Walt Longmire, sheriff of little Absaroka County, finds himself trying to solve a murder at the Durant Home for Assisted Living, a facility that will soon be keeping him a bit busier than he imagined could be possible. But, along with a wonderfully interesting group of deputies and friends, Walt will somehow manage to identify the bad guys and bring them to justice - if they don't kill him first.

Among my favorite characters are: Victoria Moretti, the beautiful deputy with Philadelphia policing experience; retired sheriff, Lucian Connelly; and, of course, Walt's best friend in the world, Henry Standing Bear. Absaroka County is heavily populated by American Indians and a prominent Basque population, adding lots of color and ethnic culture into Craig Johnson's mix.

I'm looking forward to catching up on the series and have already watched the pilot episode of what has become a very successful television series (thank you NetFlix, for that). Yes, I'm hooked now. ( )
1 vote SamSattler | Sep 18, 2013 |
This is the second Walt Longmire mystery and, I thought, was even better than the first. It centers on the death of an elderly Basque woman in a nursing home, but then ranges far afield and involves events and relationships from the long distant past. I love the characters in this mystery series, not only Walt, but his deputy Victoria, a recent emigre to Wyoming from big-city Philadelphia, his wonderful office manager Ruby, his new deputy Sancho and many others. ( )
  gbelik | Jul 22, 2013 |
This series is rapidly becoming my favorite. The author masterfully blends the Cheyenne, Caucasian, and Basque cultures native to Walt Longmire's stomping grounds and creates and beautiful image of the best and worst of mid-west culture.

In just two books, he's managed to create in me a sympathy for Walt that I rarely experience while reading. I enjoy all of the characters and the pace of these books.

Death Without Company will stand as the book that cemented my appreciation for Walt, Vic, Ruby, "Ladies Wear," and Lucian.

I'm looking forward to the future books in the series. ( )
  KeithHeselton | Jun 16, 2013 |
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Adiskidegabeko bizita, auzogabeko heriotza.

(A life without friends means death without company.)

- Basque proverb
For Dorothy Caldwell Kisling (1930-2005)
for whom Istill look when I laugh
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"They used fire, back in the day."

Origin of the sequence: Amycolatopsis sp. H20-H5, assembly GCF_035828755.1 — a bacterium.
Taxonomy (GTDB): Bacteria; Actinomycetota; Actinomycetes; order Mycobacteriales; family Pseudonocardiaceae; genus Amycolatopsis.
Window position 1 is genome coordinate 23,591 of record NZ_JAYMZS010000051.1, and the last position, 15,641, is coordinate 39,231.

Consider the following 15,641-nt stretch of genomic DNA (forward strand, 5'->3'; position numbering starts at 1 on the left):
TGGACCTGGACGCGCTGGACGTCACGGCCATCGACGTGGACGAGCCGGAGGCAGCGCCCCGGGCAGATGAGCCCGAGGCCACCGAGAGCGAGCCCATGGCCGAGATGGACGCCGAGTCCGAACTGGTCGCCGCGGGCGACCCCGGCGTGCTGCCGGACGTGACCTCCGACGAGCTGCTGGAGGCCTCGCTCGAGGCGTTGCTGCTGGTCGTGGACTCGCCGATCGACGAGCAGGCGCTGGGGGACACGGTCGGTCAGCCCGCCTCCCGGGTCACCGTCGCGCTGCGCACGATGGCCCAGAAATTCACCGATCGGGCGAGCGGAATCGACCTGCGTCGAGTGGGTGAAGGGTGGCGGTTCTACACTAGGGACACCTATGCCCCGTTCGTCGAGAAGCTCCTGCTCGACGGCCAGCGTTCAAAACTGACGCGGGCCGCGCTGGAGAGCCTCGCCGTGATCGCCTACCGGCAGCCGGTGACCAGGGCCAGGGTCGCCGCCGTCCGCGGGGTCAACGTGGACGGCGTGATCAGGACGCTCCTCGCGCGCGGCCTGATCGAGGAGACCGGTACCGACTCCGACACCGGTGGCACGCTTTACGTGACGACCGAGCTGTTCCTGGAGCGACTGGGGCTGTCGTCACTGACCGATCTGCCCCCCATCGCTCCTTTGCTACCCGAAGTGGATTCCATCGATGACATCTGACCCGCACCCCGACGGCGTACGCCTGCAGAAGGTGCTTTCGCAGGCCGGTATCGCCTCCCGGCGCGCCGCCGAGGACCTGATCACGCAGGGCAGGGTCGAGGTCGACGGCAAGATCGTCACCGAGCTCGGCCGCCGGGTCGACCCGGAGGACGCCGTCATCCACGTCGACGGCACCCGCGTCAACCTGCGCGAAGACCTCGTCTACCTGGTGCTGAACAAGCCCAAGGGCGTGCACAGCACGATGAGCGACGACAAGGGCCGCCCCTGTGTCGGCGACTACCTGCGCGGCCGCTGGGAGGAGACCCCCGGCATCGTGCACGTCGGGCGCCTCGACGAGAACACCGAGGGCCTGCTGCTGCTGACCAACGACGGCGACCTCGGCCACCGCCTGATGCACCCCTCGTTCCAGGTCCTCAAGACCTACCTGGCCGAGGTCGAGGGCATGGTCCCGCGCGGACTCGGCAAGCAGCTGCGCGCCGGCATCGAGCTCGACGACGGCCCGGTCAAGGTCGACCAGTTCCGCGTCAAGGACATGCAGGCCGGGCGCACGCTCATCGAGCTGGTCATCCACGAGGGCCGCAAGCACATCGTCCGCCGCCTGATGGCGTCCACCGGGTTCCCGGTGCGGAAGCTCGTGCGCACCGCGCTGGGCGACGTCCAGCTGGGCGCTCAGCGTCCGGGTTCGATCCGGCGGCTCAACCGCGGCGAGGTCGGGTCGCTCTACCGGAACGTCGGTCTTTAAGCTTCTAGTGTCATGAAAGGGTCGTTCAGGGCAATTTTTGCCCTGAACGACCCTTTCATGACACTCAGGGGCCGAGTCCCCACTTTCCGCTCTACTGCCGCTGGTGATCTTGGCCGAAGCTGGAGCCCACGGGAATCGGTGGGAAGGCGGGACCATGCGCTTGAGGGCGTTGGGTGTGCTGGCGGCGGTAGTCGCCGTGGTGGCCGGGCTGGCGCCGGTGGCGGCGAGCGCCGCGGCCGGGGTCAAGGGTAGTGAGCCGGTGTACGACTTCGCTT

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(Click to show. Warning: May contain spoilers.)
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Book description
When Mari Baroja is found poisoned at the Durant Home for Assisted Living, Sheriff Longmire is drawn into an investigation that reaches back fifty years into the mysterious woman's past.

Her connections to Wyoming's Basque community, the lucrative coal-bed methane industry, and the personal life of the previous sheriff, Lucian Connally, lead to a complex web of half-truths and assumed alliances.

Aided by his friend Henry Standing Bear, Deputy Victoria Moretti, and newcomer Santiago Salizarbitria, Sheriff Longmire must connect events of the past to the present to find a killer.

Death Without Company is a riveting tale of the unspeakable viciousness that can lurk in the most beautiful and unlikely places.
Haiku summary

Amazon.com Product Description (ISBN 0143038389, Paperback)

Walt investigates a death by poison in this gripping novel from the New York Times bestselling author of The Cold Dish and As the Crow Flies, the second in the Walt Longmire Mystery Series, the basis for LONGMIRE, the hit A&E original drama series
Fans of Ace Atkins, Nevada Barr and Robert B. Parker will love Craig Johnson, New York Times bestselling author of Hell Is Empty and As the Crow Flies, who garnered both praise and an enthusiastic readership with his acclaimed debut novel featuring Sheriff Walt Longmire, The Cold Dish, the first in the Walt Longmire mystery series, the basis for LONGMIRE, the hit A&E original drama series. Now Johnson takes us back to the rugged landscape of Absaroka County, Wyoming, for Death Without Company. When Mari Baroja is found poisoned at the Durant Home for Assisted Living, Sheriff Longmire is drawn into an investigation that reaches fifty years into the mysterious woman’s dramatic Basque past. Aided by his friend Henry Standing Bear, Deputy Victoria Moretti, and newcomer Santiago Saizarbitoria, Sheriff Longmire must connect the specter of the past to the present to find the killer among them.

(retrieved from Amazon Mon, 30 Sep 2013 13:18:30 -0400)

(see all 4 descriptions)

"When Mari Baroja is found poisoned at the Durant Home for Assisted Living, Sheriff Longmire is drawn into an investigation of her death that proves to be as dramatic as her life. Her connections to the Basque community, the lucrative coal-bed methane industry, and the personal life of the previous sheriff, Lucian Connally, lead to a complex web of half-truths and assumed allegiances. As the specter of Mari's abusive husband arises, Sheriff Longmire, aided by his friend Henry Standing Bear, Deputy Victoria Moretti, and newcomer Santiago Saizarbitoria, must connect the past to the present to find the killer among them."--BOOK JACKET.… (more)

(summary from another edition)

» see all 4 descriptions